Each of these projects overlaps with the other in a different way. For example, the ontology project constructively pursues a nonviolent understanding of identity in such a way that is motivated by the Mennonite project but not limited by it, and the Mennonite project proceeds from assumptions explained in the secularity project. But each are also distinct. The ontology project is philosophical and does not directly draw on any religious texts, while the Mennonite project arises from and critiques my own confessional background. The secularity project bridges the two, looking for shared legitimacies between philosophical and theological epistemologies.

I’m now in the fortunate position to say that each of these projects has resulted in an article-length study (and I have also listed other supporting talks that contribute to each project):

Mennonite Metaphysics


“Mennonite Metaphysics? Exploring the Philosophical Aspects of Mennonite Theology from Pacifist Epistemology to Ontological Peace” Mennonite Quarterly Review XCI/3 (July 2017) 19p.

“A Critique of Ontological Peace: Mennonite Theology and Metaphysics,” Anabaptist Theology: Methods and Practices, Humanitas Anabaptist-Mennonite Centre, TWU. June 7th 2017.

Postsecular History


“Postsecular History: Contemporary Continental Philosophy of Religion and the Seventeenth Century Dutch Collegiant Movement,” Studies in Religion/Sciences Religieuses (2017) 27 p. DOI: 10.1177/0008429817701707 

“Questioning Secularization, History, and Ethics,” A review essay on Radical Secularization? An Inquiry into the Religious Roots of Secular Culture. Ed. Latré et. Al. Society for Contemporary Thought and the Islamicate World/SCTIW Review. (October 2016).

Ontology and Identity


“Identity, Ontology, and the Two / Идентитет, онтологија, и две,” Identities: Journal for Politics, Gender, and Culture. Vol. 13 (2016-2017): 101-136. English and Macedonian. Trans. Jordan Šišovski.

“Being, Dialectics, and Chiasmus” 20 p. Draft. 2017.

My talk at the regional AAR this past April pertains to all three projects, and forms the groundwork for what I hope will become my dissertation proposal.

As always, thanks for your interest!




Hello All,

It’s been nearly a year since I updated this site, and so a few things are in order. I’m happy to say that last Fall I began doctoral studies at McMaster University in the Religious Studies department, and a few pieces of writing have come out since that I’m excited about (most of which are posted on my site). I’m also experimenting with a wixsite, so feel free to take a look here.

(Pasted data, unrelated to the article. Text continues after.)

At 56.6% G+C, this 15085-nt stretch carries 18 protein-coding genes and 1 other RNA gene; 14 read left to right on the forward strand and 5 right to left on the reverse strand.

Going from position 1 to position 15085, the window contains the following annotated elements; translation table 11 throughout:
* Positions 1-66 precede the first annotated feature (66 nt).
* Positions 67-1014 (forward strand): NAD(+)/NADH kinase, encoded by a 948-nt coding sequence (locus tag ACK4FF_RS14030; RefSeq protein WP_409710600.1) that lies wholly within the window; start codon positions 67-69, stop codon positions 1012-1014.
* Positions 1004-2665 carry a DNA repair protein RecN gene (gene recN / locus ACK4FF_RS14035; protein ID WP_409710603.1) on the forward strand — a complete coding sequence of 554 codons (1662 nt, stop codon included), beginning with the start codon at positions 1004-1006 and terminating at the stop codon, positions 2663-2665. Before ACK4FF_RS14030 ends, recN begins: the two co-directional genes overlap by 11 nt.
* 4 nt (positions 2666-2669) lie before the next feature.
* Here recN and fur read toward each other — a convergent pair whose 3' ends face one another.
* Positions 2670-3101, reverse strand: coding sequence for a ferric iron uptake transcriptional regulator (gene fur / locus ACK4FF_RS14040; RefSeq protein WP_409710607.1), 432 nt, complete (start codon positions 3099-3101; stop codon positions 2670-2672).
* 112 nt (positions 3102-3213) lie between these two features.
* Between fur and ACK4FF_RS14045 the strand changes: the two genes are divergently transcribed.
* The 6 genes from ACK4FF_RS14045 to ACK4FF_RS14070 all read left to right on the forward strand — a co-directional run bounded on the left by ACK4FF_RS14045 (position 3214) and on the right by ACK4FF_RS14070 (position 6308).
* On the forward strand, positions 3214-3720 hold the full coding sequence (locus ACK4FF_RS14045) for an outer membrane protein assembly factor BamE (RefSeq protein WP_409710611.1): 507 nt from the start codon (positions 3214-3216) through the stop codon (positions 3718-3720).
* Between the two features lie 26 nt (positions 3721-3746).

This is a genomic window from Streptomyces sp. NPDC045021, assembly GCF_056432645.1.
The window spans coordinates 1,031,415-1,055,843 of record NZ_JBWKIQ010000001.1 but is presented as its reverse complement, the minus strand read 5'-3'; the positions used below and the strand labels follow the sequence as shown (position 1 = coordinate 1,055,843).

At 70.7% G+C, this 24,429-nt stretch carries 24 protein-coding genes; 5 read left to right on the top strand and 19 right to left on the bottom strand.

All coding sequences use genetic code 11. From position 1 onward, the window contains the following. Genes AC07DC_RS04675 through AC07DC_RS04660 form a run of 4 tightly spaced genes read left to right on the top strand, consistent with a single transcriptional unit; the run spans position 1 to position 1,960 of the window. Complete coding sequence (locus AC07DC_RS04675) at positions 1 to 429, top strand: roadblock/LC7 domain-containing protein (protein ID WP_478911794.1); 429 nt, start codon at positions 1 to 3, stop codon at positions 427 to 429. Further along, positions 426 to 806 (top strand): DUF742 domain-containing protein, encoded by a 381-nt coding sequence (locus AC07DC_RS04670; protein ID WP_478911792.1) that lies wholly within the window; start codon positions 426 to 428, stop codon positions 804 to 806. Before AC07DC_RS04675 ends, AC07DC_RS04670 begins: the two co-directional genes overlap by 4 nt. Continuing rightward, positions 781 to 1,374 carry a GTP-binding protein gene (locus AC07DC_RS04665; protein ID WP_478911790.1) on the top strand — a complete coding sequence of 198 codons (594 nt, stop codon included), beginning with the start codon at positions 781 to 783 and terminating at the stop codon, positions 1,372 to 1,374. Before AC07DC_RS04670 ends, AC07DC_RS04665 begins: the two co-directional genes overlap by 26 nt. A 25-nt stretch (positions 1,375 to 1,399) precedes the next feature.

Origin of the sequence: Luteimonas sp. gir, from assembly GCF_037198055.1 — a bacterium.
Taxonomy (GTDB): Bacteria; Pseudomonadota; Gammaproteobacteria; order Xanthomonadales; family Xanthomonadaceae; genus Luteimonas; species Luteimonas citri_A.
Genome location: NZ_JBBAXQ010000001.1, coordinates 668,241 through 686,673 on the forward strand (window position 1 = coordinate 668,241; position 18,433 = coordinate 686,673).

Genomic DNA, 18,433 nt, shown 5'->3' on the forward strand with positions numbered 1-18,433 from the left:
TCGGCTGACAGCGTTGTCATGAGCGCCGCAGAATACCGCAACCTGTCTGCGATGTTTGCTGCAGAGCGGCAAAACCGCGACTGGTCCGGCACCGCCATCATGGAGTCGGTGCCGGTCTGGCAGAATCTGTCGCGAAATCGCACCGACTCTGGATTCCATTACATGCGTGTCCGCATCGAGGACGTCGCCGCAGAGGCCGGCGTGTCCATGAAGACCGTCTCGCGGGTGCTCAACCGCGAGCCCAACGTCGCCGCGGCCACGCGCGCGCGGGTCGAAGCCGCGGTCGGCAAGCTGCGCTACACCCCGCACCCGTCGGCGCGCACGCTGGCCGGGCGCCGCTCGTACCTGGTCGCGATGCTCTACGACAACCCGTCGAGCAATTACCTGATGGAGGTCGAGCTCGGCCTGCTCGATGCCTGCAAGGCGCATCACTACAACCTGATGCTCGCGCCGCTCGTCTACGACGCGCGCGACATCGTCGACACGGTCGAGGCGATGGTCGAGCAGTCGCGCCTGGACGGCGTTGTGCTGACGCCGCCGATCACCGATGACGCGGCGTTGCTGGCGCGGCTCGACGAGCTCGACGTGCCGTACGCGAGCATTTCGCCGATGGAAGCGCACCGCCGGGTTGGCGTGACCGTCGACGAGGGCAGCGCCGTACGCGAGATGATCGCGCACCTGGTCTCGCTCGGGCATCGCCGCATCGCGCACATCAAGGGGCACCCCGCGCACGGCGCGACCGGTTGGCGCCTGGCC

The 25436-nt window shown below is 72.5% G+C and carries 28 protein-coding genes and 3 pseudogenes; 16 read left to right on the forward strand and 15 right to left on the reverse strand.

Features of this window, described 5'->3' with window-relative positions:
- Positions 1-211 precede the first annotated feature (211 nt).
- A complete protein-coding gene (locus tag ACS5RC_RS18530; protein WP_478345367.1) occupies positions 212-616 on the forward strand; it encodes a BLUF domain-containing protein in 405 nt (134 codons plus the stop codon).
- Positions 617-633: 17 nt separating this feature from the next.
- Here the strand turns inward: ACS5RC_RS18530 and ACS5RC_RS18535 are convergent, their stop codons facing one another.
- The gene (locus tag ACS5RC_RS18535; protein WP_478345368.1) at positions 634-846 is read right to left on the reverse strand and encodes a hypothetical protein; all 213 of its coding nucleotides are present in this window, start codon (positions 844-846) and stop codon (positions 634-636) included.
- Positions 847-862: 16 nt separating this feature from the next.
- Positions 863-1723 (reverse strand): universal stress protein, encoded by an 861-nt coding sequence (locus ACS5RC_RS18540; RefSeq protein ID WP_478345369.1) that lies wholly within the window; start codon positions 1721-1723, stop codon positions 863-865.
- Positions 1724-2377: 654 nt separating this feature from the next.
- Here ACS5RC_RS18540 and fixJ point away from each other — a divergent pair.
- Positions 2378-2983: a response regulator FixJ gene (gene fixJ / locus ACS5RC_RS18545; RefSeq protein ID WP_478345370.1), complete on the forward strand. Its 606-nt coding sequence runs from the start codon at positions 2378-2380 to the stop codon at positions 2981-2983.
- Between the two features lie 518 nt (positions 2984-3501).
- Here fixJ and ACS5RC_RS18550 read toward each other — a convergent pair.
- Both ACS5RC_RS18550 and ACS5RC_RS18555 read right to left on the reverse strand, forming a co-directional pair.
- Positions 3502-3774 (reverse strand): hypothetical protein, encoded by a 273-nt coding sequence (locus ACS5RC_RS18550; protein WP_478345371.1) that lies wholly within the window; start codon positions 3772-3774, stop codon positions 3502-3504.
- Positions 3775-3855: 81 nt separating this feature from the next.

Projects mentioned in previous updates continue, along with my coursework, and so I’ll list them below for those who are interested:

– My master’s thesis revision on “Postsecular History” is in the proofs stage with Studies in Religion / Sciences Religieuses and so I’ll post a link here when it’s out on their website.

– The first half of the ontology project I’ve been working at for a few years will be published this month as an article called “Identity, Ontology, and the Two” in Identities: Journal for Politics, Gender and Culture. The PDF should be available shortly and so I’ll post that here when it’s ready. The second half is a bit riskier in its form, and so I’m still looking for a place for it.

– Tomorrow I will give a talk at the Toronto Mennonite Theological Centre called “Mennonite Metaphysics? Exploring a Contradiction” which recaps and furthers my work on the topic since 2013. There’s also an appendix essay on Yoder and ontology that I’m not sure what to do with, but which might end up here.

– Last term I had an interesting course on Nietzsche’s Zarathustra and Augustine’s Confessions, which led to an essay that was fun to write and interesting to research.

– The next Zwickau Press manuscript – Isaiah Ritzmann’s More Than Atonement – is being proofread now and should be launched later this year.

– I’m currently working on editing a manuscript from the Mennonite Archives in Goshen, and I’ll post more details on that as things unfold.

– My future work will surely be on the nonviolent ontology and epistemology that follows from the work I’ve been doing on Mennonites and Metaphysics, and which will probably lead into my dissertation project.

Thanks for checking this space, and good luck out there!



Mennonite Graduate Student Conference VII: Power in Perspective(s)

Hi All,

Looking forward to presenting next week at the Mennonite Graduate Student Conference VII, the theme of which is “Power in Perspective(s).” My paper is called “The Critique of Power: Epistemological Foundations in Modernity,” and there are many more to choose from. The conference schedule and details can be found here.



Projects in Progress

There are a few updates on ongoing work that I thought I should post as 2015 draws to a close.

1. Zwickau Press work has been on hold since Gerald Ens’ book Boundaries Thick and Permeable came out early in 2015 (available for purchase on Amazon). In January I will begin editing Isaiah Ritzmann’s book More Than Atonement: Anabaptist Mennonite Discipleship Ecclesiology and then Chris Brnjas’ book On Idolatry. After these are ready to go we’re hoping to have a launch event at Conrad Grebel University College sometime later in 2016, with all three books for sale, and some time to talk about the content of each book.